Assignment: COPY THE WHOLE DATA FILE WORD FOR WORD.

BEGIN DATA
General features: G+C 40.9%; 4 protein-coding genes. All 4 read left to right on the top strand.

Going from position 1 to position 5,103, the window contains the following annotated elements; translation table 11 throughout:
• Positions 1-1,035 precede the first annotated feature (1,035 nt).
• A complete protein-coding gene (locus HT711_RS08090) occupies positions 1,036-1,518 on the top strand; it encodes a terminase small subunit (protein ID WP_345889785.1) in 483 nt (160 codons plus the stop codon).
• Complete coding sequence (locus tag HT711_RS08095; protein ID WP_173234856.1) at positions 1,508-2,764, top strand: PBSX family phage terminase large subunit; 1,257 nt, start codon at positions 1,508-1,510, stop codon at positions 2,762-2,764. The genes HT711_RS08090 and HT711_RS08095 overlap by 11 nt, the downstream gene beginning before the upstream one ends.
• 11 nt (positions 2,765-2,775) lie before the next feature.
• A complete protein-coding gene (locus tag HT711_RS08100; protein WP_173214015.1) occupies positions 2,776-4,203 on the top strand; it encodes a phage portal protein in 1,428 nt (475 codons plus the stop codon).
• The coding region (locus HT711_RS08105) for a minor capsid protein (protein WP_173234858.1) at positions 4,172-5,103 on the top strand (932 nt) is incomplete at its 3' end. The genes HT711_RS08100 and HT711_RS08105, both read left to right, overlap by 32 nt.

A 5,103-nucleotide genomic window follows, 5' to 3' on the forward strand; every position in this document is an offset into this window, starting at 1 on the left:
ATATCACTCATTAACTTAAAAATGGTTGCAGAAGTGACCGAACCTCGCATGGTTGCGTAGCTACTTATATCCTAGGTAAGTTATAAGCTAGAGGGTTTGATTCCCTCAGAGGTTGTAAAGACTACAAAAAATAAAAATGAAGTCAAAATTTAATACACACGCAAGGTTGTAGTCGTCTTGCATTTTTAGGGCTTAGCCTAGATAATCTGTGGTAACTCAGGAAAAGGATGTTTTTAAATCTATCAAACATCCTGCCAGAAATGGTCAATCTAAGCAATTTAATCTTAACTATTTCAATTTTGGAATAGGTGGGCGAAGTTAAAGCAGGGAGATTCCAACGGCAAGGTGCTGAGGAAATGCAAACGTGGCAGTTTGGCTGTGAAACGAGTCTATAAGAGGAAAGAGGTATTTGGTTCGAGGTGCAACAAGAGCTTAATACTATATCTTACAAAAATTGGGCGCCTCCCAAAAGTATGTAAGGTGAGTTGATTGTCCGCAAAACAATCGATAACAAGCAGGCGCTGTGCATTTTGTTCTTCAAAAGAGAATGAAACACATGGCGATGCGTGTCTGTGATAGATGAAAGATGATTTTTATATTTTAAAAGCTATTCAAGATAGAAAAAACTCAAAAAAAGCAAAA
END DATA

General features: G+C 40.9%; 4 protein-coding genes. All 4 read left to right on the top strand.

Going from position 1 to position 5,103, the window contains the following annotated elements; translation table 11 throughout:
• Positions 1-1,035 precede the first annotated feature (1,035 nt).
• A complete protein-coding gene (locus HT711_RS08090) occupies positions 1,036-1,518 on the top strand; it encodes a terminase small subunit (protein ID WP_345889785.1) in 483 nt (160 codons plus the stop codon).
• Complete coding sequence (locus tag HT711_RS08095; protein ID WP_173234856.1) at positions 1,508-2,764, top strand: PBSX family phage terminase large subunit; 1,257 nt, start codon at positions 1,508-1,510, stop codon at positions 2,762-2,764. The genes HT711_RS08090 and HT711_RS08095 overlap by 11 nt, the downstream gene beginning before the upstream one ends.
• 11 nt (positions 2,765-2,775) lie before the next feature.
• A complete protein-coding gene (locus tag HT711_RS08100; protein WP_173214015.1) occupies positions 2,776-4,203 on the top strand; it encodes a phage portal protein in 1,428 nt (475 codons plus the stop codon).
• The coding region (locus HT711_RS08105) for a minor capsid protein (protein WP_173234858.1) at positions 4,172-5,103 on the top strand (932 nt) is incomplete at its 3' end. The genes HT711_RS08100 and HT711_RS08105, both read left to right, overlap by 32 nt.

A 5,103-nucleotide genomic window follows, 5' to 3' on the forward strand; every position in this document is an offset into this window, starting at 1 on the left:
ATATCACTCATTAACTTAAAAATGGTTGCAGAAGTGACCGAACCTCGCATGGTTGCGTAGCTACTTATATCCTAGGTAAGTTATAAGCTAGAGGGTTTGATTCCCTCAGAGGTTGTAAAGACTACAAAAAATAAAAATGAAGTCAAAATTTAATACACACGCAAGGTTGTAGTCGTCTTGCATTTTTAGGGCTTAGCCTAGATAATCTGTGGTAACTCAGGAAAAGGATGTTTTTAAATCTATCAAACATCCTGCCAGAAATGGTCAATCTAAGCAATTTAATCTTAACTATTTCAATTTTGGAATAGGTGGGCGAAGTTAAAGCAGGGAGATTCCAACGGCAAGGTGCTGAGGAAATGCAAACGTGGCAGTTTGGCTGTGAAACGAGTCTATAAGAGGAAAGAGGTATTTGGTTCGAGGTGCAACAAGAGCTTAATACTATATCTTACAAAAATTGGGCGCCTCCCAAAAGTATGTAAGGTGAGTTGATTGTCCGCAAAACAATCGATAACAAGCAGGCGCTGTGCATTTTGTTCTTCAAAAGAGAATGAAACACATGGCGATGCGTGTCTGTGATAGATGAAAGATGATTTTTATATTTTAAAAGCTATTCAAGATAGAAAAAACTCAAAAAAAGCAAAA